According to the NPPF, access to open spaces and opportunities for physical activity and recreation make a significant contribution to the health and wellbeing of communities. That is why it is necessary for planning policies to be based on robust and up-to-date assessments of the need for open space, sport and recreation facilities and opportunities for new provision.

 All local authorities have at least one policy in terms of developing recreational green spaces, and 91% of them speak about the benefits they have in improving public health. Considerations in terms of development of green spaces to improve health are largely considered in England due to a strong promotion of green space in the country.

  • Do Local Plan policies set out provision of healthcare infrastructure?

According to the new NPPF, strategic policies should make sufficient provision for community facilities (such as health, education and cultural infrastructure). The results show that nearly all councils require provision of healthcare infrastructure and facilities. 

  • Do Local Plan evidence take into account local health needs by referring to the Joint Strategic Needs Assessment (JSNA)?

The JSNA is a document that examines the current and future health and care needs of populations to inform and guide the planning and implementation of health services. According to the NPPF, planning policies and decisions should aim to achieve healthy, inclusive and safe places which enable and support healthy lifestyles, especially where this would address identified local health and wellbeing needs and implies the JSNA.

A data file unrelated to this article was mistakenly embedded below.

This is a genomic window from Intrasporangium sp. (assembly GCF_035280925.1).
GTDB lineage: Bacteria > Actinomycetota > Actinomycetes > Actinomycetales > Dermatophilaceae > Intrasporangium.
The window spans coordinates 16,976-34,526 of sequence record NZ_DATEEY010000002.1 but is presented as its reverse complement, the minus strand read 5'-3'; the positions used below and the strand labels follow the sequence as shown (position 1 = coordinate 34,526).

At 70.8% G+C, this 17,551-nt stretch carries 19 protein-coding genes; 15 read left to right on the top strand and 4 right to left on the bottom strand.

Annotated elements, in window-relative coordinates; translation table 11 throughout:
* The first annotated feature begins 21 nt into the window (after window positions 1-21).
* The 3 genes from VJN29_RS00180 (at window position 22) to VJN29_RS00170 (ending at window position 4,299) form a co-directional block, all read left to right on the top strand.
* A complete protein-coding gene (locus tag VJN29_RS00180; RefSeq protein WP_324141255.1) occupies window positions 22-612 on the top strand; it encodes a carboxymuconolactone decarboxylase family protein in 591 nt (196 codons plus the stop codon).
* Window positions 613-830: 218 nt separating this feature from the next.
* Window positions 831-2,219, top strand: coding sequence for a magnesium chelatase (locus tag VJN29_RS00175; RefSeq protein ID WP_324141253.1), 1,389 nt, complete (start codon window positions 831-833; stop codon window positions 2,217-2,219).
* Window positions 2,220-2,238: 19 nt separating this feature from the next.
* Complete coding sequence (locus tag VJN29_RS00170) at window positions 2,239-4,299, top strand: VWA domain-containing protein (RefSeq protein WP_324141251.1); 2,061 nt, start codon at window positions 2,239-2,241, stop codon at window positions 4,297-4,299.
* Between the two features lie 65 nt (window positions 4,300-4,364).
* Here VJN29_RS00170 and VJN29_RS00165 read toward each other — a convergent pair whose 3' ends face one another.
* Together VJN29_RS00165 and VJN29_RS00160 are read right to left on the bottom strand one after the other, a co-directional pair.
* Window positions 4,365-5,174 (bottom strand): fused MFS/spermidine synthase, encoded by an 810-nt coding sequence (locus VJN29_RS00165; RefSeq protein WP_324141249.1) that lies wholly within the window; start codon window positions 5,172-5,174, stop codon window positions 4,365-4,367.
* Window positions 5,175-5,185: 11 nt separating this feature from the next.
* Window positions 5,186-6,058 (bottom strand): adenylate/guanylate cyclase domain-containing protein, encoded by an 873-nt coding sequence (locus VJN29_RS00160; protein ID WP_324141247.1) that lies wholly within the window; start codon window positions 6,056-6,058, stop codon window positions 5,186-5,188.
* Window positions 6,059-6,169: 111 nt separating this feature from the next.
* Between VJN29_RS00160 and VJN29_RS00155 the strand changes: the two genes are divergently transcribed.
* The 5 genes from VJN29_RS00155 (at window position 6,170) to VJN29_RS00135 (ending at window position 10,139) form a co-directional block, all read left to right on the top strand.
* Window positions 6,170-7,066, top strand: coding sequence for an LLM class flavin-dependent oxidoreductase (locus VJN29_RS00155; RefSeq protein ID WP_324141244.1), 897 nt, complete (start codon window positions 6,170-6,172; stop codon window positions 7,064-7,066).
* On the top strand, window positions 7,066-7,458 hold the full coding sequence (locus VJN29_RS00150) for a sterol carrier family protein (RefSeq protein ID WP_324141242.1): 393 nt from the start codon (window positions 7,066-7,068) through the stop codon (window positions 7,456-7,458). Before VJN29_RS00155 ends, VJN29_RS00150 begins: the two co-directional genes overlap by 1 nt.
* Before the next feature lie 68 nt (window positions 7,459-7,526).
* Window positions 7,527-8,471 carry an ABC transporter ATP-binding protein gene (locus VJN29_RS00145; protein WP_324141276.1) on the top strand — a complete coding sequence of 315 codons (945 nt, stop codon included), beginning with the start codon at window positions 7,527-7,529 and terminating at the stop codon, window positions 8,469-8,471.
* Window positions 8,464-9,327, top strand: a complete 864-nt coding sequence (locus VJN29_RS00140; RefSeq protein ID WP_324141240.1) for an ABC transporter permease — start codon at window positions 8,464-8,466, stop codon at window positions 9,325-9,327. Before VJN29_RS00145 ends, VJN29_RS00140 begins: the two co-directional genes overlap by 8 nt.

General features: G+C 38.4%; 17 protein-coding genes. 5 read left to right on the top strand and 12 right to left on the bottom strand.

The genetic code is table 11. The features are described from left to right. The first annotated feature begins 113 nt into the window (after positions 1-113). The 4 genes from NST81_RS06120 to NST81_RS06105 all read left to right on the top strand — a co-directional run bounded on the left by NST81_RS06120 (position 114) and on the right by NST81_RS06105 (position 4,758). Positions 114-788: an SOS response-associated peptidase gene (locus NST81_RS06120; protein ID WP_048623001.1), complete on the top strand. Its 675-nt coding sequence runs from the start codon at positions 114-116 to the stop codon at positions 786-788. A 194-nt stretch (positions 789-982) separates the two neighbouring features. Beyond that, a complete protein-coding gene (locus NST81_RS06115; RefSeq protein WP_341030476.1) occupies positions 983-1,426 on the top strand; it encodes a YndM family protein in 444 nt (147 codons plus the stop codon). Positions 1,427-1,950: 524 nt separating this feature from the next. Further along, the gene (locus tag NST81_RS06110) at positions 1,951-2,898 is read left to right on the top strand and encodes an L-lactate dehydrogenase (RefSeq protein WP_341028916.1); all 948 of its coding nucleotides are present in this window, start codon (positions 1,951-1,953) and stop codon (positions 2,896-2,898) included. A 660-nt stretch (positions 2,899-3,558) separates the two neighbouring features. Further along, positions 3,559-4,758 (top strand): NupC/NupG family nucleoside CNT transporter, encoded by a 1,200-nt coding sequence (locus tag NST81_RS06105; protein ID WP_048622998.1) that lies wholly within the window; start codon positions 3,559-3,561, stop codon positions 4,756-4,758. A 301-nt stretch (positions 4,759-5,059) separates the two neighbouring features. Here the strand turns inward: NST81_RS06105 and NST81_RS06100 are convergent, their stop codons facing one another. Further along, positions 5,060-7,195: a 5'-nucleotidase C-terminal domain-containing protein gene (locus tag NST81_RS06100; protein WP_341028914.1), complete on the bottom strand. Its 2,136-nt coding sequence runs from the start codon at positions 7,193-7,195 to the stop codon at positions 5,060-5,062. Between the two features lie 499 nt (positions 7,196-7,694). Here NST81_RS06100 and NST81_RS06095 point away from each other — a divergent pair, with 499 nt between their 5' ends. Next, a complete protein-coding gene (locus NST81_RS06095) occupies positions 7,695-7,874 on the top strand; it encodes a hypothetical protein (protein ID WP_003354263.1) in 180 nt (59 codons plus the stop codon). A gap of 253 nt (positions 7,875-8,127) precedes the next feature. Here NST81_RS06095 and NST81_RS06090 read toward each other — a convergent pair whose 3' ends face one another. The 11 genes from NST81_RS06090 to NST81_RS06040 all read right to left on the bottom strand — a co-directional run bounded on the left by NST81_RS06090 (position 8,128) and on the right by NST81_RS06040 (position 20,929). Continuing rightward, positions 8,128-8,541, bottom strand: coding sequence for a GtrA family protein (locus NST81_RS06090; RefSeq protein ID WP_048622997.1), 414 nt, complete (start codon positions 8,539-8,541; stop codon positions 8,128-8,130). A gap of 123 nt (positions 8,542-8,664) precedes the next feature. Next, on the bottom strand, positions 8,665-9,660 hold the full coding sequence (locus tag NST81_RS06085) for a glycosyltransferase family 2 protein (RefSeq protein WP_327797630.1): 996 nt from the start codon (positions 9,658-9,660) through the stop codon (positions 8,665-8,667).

The study shows that only 27% of Local Plans mention JSNAs to support their health recommendations while the rest of councils use demographic data in their texts without mentioning the JSNA itself.

  • What indicators are there in the monitoring chapter which can help monitor health impacts/ benefits?

According to the study, the indicators used are often the same. They mention the rate of green and open spaces, the percentage of obesity and the level of an inhabitant’s satisfaction regarding their living spaces or the rate of health services in the council.

  • Does the local plan have a policy or requirement for a Health Impact Assessment (HIA)?

A HIA helps decision-makers make choices about alternatives and possible improvements to prevent disease and actively promote better health. The Planning Practice Guidance maintains that a Health Impact Assessment may be a useful tool to use where there are expected to be significant impacts. According to the results, 30% of Local Plan refer to the use and requirement of HIA in planning applications.

  • Does the JHWS set out concrete planning commitments/priorities to address the wider determinants of health?

The JHWS’s objective is to improve the health and wellbeing outcomes of a local community and support health professionals and their partners by providing information on the population’s overall health.

52% of JHWS documents want to establish priorities and action plans in health. Most of these JHWS’s state the local authorities’’ will to ensure the development of active transport and to create a healthier environment by reducing the impact of fast food.

 


Conclusion

These first results of the Five years on and reunited project confirm the consideration of the NPPF recommendations by the English councils in terms of planning and sustainable development. The next step of the project will be to study the links between local Welsh plans and public health.

For more information about the project please contact [email protected]